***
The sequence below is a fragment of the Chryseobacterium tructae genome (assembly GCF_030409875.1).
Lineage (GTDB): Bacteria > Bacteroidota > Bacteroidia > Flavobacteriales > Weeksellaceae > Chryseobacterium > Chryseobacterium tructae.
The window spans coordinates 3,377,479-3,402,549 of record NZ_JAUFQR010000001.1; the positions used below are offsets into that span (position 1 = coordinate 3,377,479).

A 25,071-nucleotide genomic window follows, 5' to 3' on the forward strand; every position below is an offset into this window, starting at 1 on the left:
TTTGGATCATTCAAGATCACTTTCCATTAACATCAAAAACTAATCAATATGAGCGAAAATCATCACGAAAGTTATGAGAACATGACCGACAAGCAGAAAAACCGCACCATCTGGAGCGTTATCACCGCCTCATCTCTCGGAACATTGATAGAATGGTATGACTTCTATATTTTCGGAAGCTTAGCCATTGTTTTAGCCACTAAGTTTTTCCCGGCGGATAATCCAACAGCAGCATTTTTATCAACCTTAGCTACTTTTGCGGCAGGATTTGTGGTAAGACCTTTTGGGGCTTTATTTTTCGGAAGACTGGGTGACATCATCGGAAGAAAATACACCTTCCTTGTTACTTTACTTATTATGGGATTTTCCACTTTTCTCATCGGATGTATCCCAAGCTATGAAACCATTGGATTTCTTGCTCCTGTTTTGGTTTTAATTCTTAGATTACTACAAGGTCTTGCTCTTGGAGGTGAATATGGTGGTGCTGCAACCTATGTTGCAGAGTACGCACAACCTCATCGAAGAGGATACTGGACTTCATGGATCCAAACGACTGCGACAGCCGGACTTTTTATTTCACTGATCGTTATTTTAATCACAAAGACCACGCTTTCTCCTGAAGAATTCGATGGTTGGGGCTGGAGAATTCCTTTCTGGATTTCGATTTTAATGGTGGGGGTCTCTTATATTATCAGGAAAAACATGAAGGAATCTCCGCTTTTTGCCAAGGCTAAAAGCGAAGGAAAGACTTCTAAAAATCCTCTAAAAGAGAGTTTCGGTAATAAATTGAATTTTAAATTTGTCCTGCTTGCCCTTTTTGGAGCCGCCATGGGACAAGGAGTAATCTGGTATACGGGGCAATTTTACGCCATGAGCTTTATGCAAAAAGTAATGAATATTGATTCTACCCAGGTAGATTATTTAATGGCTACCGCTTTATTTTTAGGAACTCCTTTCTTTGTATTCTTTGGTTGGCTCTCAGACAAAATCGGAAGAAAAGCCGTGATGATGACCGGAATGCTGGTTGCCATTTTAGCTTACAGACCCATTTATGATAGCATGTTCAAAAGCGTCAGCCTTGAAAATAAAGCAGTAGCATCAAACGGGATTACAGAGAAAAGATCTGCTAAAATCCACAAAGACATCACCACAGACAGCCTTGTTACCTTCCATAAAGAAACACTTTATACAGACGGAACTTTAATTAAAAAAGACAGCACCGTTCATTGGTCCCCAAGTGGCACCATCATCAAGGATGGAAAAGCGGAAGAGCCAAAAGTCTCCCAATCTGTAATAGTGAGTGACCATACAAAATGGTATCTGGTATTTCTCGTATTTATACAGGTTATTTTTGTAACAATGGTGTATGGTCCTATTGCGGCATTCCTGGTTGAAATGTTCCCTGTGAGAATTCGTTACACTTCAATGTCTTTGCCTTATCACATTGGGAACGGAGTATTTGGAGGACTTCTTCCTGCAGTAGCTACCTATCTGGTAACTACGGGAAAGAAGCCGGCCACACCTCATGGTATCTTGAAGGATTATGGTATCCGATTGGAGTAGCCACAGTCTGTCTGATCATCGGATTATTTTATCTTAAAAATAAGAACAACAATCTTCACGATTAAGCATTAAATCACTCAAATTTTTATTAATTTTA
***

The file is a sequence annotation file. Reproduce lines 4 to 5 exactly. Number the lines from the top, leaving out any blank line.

A 25,071-nucleotide genomic window follows, 5' to 3' on the forward strand; every position below is an offset into this window, starting at 1 on the left:
TTTGGATCATTCAAGATCACTTTCCATTAACATCAAAAACTAATCAATATGAGCGAAAATCATCACGAAAGTTATGAGAACATGACCGACAAGCAGAAAAACCGCACCATCTGGAGCGTTATCACCGCCTCATCTCTCGGAACATTGATAGAATGGTATGACTTCTATATTTTCGGAAGCTTAGCCATTGTTTTAGCCACTAAGTTTTTCCCGGCGGATAATCCAACAGCAGCATTTTTATCAACCTTAGCTACTTTTGCGGCAGGATTTGTGGTAAGACCTTTTGGGGCTTTATTTTTCGGAAGACTGGGTGACATCATCGGAAGAAAATACACCTTCCTTGTTACTTTACTTATTATGGGATTTTCCACTTTTCTCATCGGATGTATCCCAAGCTATGAAACCATTGGATTTCTTGCTCCTGTTTTGGTTTTAATTCTTAGATTACTACAAGGTCTTGCTCTTGGAGGTGAATATGGTGGTGCTGCAACCTATGTTGCAGAGTACGCACAACCTCATCGAAGAGGATACTGGACTTCATGGATCCAAACGACTGCGACAGCCGGACTTTTTATTTCACTGATCGTTATTTTAATCACAAAGACCACGCTTTCTCCTGAAGAATTCGATGGTTGGGGCTGGAGAATTCCTTTCTGGATTTCGATTTTAATGGTGGGGGTCTCTTATATTATCAGGAAAAACATGAAGGAATCTCCGCTTTTTGCCAAGGCTAAAAGCGAAGGAAAGACTTCTAAAAATCCTCTAAAAGAGAGTTTCGGTAATAAATTGAATTTTAAATTTGTCCTGCTTGCCCTTTTTGGAGCCGCCATGGGACAAGGAGTAATCTGGTATACGGGGCAATTTTACGCCATGAGCTTTATGCAAAAAGTAATGAATATTGATTCTACCCAGGTAGATTATTTAATGGCTACCGCTTTATTTTTAGGAACTCCTTTCTTTGTATTCTTTGGTTGGCTCTCAGACAAAATCGGAAGAAAAGCCGTGATGATGACCGGAATGCTGGTTGCCATTTTAGCTTACAGACCCATTTATGATAGCATGTTCAAAAGCGTCAGCCTTGAAAATAAAGCAGTAGCATCAAACGGGATTACAGAGAAAAGATCTGCTAAAATCCACAAAGACATCACCACAGACAGCCTTGTTACCTTCCATAAAGAAACACTTTATACAGACGGAACTTTAATTAAAAAAGACAGCACCGTTCATTGGTCCCCAAGTGGCACCATCATCAAGGATGGAAAAGCGGAAGAGCCAAAAGTCTCCCAATCTGTAATAGTGAGTGACCATACAAAATGGTATCTGGTATTTCTCGTATTTATACAGGTTATTTTTGTAACAATGGTGTATGGTCCTATTGCGGCATTCCTGGTTGAAATGTTCCCTGTGAGAATTCGTTACACTTCAATGTCTTTGCCTTATCACATTGGGAACGGAGTATTTGGAGGACTTCTTCCTGCAGTAGCTACCTATCTGGTAACTACGGGAAAGAAGCCGGCCACACCTCATGGTATCTTGAAGGATTATGGTATCCGATTGGAGTAGCCACAGTCTGTCTGATCATCGGATTATTTTATCTTAAAAATAAGAACAACAATCTTCACGATTAAGCATTAAATCACTCAAATTTTTATTAATTTTA